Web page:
Most Americans have heard of asbestos, and the cancerous health risks associated with exposure to the group of silicate minerals popular in construction materials up until the 1970s. But, did you know that the Clean Air Act requires that any and all commercial buildings in the U.S. set for demolition or renovation to be tested? That’s where Environmental Works, Inc.’s Due Diligence team can step in to conduct an asbestos inspection.
Our team, comprised of almost a dozen certified asbestos inspectors, has completed inspections on commercial properties across the country, from historic buildings owned by small, family-owned businesses, to skyscrapers housing Fortune 500 companies.
Three team members – Hazardous Materials Inspection Manager Andrew Barchak, Environmental Scientist Laura Westfall, and Associate Scientist Nicole Lounsberry, recently completed a three-day asbestos inspection on a beautiful historic movie theater in a stately shopping plaza in Northwest Missouri.
Half of the four-story former movie theater, which includes a marquee in front of the entrance, is being renovated to retain its architectural charm. The other half of the theater is being demolished to make way for a new commercial opportunity.
EWI’s team of three went floor by floor collecting samples from the theater as part of its asbestos inspection using simple tools like hammers and chisels. Materials sampled included dry wall, floor tiles, ceiling tiles and insulation.
“Anything the builders could have put asbestos in,” said Westfall.
The samples were then sent to EMLab P&K, a leading commercial indoor air quality testing laboratory, and results were returned three days later. On the side of the building set for demolition, none of the sample materials came back positive for asbestos. On the other side of the building, where the theater is to be renovated, a sample of floor tile and some mastic in an office space upstairs came back positive for asbestos.
In this case, the demolition was allowed to proceed, but an abatement company was called in to do the asbestos abatement on the side set for renovation.
Asbestos was one of the first hazardous air pollutants regulated under the Clean Air Act’s National Emissions Standards for Hazardous Air Pollutants (NESHAP) air toxics program, according to the Environmental Protection Agency’s website. The list of hazardous air pollutants (HAP), or “air toxics”, includes specific compounds that are known or suspected to cause cancer or other serious health effects.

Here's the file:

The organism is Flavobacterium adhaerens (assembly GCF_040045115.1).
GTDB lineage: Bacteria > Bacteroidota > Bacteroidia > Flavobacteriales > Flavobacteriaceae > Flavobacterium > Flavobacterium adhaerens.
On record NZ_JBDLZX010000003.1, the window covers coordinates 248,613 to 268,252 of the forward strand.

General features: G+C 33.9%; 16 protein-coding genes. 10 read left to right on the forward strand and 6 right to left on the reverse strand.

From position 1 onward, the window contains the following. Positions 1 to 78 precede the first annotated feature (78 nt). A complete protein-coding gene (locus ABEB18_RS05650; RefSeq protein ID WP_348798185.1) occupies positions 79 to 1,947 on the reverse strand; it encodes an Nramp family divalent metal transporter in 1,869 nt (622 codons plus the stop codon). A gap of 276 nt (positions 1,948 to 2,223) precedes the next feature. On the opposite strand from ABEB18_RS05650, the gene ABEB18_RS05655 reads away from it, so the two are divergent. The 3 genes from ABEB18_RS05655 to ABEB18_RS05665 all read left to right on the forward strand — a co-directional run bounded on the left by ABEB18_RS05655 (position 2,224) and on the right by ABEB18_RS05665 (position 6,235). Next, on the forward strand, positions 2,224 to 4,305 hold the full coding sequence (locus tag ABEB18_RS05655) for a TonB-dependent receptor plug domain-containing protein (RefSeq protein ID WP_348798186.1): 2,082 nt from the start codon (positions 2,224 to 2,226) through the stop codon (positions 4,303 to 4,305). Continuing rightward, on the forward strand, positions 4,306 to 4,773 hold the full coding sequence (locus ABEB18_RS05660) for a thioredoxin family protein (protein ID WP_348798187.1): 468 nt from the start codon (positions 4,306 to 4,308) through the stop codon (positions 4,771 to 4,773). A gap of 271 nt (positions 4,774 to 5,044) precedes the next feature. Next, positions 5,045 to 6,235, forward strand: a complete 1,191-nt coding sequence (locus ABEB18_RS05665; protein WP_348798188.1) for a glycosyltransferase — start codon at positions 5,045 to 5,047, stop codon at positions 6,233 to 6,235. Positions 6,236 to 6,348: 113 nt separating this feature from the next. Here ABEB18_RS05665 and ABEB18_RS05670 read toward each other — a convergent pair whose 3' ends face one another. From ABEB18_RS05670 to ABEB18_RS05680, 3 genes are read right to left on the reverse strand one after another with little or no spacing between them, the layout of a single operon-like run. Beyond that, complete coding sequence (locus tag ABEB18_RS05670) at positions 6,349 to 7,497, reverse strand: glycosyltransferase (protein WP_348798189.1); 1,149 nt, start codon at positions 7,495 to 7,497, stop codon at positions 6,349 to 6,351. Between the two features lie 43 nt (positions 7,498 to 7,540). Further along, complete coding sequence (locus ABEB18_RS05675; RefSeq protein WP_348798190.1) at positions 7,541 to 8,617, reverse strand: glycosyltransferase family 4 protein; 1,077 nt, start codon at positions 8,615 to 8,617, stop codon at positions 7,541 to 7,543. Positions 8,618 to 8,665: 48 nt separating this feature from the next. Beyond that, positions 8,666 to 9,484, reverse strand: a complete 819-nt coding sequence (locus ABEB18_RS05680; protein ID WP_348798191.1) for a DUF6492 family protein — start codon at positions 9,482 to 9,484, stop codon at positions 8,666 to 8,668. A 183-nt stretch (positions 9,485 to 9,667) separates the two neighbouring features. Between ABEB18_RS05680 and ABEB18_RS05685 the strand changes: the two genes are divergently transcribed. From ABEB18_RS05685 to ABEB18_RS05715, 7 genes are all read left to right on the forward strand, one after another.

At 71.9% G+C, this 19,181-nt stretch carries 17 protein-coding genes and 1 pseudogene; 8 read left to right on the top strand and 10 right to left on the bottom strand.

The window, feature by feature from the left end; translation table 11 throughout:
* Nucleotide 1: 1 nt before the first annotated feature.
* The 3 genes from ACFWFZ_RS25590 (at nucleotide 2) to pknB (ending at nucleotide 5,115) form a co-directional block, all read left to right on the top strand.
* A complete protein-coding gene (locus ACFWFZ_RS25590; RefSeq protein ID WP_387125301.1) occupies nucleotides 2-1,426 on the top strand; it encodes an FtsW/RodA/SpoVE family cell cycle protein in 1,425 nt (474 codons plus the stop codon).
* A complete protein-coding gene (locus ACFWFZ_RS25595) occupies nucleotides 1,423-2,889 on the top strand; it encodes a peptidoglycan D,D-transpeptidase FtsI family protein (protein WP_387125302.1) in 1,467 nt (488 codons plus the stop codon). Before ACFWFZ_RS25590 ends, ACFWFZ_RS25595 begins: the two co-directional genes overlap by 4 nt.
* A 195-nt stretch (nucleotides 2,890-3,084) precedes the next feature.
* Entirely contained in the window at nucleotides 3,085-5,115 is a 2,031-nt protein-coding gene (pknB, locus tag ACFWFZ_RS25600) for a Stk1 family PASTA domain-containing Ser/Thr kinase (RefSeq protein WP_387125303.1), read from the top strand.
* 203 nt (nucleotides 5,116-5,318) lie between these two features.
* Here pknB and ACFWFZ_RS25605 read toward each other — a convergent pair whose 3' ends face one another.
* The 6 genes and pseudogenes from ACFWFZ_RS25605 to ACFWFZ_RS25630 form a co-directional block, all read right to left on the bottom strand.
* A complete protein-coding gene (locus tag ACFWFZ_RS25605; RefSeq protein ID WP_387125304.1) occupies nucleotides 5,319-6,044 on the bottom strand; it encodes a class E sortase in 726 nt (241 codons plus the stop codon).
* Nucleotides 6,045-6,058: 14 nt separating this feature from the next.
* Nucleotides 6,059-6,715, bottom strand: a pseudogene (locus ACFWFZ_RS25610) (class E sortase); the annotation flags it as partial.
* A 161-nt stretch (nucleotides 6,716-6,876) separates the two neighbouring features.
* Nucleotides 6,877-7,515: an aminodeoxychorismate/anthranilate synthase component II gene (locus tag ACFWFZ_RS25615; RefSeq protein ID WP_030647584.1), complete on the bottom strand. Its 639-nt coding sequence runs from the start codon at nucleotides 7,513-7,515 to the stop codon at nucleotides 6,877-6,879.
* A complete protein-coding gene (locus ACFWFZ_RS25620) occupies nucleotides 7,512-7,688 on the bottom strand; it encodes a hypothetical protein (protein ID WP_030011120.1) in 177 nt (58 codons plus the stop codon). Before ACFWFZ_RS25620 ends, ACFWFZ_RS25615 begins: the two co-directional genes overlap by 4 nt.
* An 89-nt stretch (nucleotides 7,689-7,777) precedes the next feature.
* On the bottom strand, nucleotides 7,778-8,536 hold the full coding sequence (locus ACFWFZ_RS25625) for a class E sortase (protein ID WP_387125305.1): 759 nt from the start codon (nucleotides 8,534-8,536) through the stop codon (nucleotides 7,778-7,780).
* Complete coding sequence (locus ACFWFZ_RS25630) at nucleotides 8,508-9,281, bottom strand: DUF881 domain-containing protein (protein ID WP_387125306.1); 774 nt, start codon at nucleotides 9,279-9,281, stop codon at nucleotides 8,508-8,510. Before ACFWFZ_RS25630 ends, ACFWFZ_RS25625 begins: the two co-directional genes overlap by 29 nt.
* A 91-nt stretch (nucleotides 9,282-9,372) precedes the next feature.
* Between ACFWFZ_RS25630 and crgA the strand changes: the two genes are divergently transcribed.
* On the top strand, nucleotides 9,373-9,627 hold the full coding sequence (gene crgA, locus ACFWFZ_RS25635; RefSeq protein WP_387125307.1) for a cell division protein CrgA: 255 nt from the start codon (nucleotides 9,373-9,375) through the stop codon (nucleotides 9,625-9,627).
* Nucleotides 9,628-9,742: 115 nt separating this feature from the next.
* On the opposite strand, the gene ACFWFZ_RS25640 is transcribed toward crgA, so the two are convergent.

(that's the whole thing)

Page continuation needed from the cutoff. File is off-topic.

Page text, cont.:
Air toxics regulations under the Clean Air Act specify work practices for asbestos to be followed during demolitions and renovations of all facilities, including, but not limited to, structures, installations, and buildings. The regulations require a thorough inspection where the demolition or renovation operation will occur, according to the EPA’s website.
The EPA adds that the regulations require the owner or the operator of the renovation or demolition operation to notify the appropriate delegated entity (often a state agency) before any demolition, or before any renovations of buildings that contain a certain threshold amount of regulated asbestos-containing material.
The EPA states that the purpose of commercial asbestos inspections, such as those carried out by EWI’s Due Diligence team, as well as any subsequent abatement work, are to “minimize the release of asbestos fibers during building demolition or renovation, waste packaging, transportation and disposal.”
Although popular belief says that the use of asbestos in construction and building materials faded in America in the years following the Clean Air Act and NESHAP, Westfall said asbestos is still being used in certain products, such as gaskets.
“It doesn’t matter when the property was built, it could still contain asbestos,” said Westfall.
In fact, the EPA has yet to fully ban asbestos products in the United States.